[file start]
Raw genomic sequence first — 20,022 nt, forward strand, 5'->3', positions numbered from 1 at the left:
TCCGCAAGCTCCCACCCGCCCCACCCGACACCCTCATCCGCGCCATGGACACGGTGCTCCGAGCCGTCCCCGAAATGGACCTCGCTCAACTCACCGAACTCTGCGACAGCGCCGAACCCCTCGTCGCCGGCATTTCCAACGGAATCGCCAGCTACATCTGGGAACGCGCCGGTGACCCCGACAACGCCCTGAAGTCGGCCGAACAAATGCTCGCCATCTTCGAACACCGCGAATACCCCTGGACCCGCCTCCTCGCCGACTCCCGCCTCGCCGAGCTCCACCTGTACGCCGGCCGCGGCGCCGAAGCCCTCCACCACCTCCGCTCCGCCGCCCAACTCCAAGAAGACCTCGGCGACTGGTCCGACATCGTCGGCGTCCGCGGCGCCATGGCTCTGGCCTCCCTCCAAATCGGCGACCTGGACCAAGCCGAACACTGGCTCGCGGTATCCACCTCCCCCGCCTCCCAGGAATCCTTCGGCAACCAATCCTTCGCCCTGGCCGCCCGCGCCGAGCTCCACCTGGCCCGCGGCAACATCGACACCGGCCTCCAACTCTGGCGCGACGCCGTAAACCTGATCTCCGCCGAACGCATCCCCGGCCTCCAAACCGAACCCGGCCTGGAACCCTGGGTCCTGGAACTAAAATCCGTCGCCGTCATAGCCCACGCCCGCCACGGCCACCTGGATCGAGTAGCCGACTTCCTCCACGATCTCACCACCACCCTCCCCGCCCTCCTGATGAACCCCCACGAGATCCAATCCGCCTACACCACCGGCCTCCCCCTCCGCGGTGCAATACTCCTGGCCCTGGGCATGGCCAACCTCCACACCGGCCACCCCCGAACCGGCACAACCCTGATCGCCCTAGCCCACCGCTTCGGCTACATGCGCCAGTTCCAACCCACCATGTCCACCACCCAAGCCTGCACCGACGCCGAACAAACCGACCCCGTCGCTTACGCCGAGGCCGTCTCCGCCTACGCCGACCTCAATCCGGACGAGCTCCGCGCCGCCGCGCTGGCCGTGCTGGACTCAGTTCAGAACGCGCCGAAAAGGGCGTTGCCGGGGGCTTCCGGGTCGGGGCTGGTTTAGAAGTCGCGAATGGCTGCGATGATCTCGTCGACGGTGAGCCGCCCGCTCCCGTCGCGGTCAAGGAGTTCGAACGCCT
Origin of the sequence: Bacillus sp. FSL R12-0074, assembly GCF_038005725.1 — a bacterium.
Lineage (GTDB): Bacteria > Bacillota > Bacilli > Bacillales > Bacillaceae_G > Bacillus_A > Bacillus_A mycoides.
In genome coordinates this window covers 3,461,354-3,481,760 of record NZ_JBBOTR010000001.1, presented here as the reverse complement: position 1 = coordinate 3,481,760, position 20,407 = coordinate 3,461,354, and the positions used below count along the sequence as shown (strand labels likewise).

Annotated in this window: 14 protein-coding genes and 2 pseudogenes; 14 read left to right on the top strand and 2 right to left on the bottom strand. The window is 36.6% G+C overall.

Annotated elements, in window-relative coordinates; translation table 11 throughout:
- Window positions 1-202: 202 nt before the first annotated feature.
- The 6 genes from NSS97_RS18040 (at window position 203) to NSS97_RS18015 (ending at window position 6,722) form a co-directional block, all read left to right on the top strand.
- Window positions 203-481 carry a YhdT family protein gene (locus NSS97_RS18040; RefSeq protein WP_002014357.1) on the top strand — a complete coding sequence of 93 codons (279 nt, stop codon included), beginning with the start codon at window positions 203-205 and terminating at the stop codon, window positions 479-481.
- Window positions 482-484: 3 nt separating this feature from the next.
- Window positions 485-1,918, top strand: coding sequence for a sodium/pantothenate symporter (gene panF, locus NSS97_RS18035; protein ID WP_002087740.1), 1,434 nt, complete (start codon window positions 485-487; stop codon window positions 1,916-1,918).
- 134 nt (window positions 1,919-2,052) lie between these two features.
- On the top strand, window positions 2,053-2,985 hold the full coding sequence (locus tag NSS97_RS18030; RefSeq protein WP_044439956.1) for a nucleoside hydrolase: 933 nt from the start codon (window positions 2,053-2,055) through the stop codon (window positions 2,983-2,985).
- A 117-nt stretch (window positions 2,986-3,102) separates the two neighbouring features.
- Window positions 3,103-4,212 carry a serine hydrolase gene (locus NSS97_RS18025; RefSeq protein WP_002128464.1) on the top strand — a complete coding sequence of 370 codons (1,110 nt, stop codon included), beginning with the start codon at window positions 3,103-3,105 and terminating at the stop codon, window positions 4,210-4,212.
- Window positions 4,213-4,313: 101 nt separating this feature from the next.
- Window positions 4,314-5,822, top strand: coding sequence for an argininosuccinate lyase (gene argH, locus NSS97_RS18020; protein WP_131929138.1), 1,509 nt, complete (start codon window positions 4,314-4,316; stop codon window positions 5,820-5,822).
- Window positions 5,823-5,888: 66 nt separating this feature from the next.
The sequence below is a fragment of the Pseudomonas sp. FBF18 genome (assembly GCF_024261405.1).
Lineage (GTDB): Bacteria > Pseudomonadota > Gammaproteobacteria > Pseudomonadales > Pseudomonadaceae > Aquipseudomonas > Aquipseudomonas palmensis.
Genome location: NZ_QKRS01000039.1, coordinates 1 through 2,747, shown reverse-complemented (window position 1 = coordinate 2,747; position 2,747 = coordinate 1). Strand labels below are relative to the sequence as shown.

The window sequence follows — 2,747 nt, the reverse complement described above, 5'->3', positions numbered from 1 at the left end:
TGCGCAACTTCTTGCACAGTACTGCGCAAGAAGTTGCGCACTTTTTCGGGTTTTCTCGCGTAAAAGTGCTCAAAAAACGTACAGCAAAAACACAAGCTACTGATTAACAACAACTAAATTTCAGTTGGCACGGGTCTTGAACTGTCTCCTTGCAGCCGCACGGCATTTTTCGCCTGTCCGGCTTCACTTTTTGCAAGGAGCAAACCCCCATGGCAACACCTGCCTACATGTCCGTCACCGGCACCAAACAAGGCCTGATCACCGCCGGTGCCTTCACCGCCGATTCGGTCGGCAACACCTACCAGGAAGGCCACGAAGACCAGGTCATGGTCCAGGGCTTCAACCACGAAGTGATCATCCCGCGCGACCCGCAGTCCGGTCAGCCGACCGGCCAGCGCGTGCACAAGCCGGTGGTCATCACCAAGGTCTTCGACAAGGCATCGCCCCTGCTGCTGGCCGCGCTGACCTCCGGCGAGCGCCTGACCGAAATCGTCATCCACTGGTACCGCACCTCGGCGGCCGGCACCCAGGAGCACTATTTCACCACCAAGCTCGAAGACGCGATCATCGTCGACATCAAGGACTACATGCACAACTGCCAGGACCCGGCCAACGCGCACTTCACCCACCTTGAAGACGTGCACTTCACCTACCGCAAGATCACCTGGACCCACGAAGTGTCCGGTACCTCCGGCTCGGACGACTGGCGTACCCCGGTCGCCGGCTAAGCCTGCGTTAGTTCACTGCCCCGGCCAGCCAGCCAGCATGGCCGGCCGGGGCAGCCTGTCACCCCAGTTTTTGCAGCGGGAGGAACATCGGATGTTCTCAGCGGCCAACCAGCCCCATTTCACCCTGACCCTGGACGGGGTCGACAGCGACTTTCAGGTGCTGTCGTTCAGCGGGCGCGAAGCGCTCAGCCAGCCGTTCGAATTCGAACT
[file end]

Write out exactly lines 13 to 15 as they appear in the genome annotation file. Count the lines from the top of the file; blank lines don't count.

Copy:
- 134 nt (window positions 1,919-2,052) lie between these two features.
- On the top strand, window positions 2,053-2,985 hold the full coding sequence (locus tag NSS97_RS18030; RefSeq protein WP_044439956.1) for a nucleoside hydrolase: 933 nt from the start codon (window positions 2,053-2,055) through the stop codon (window positions 2,983-2,985).
- A 117-nt stretch (window positions 2,986-3,102) separates the two neighbouring features.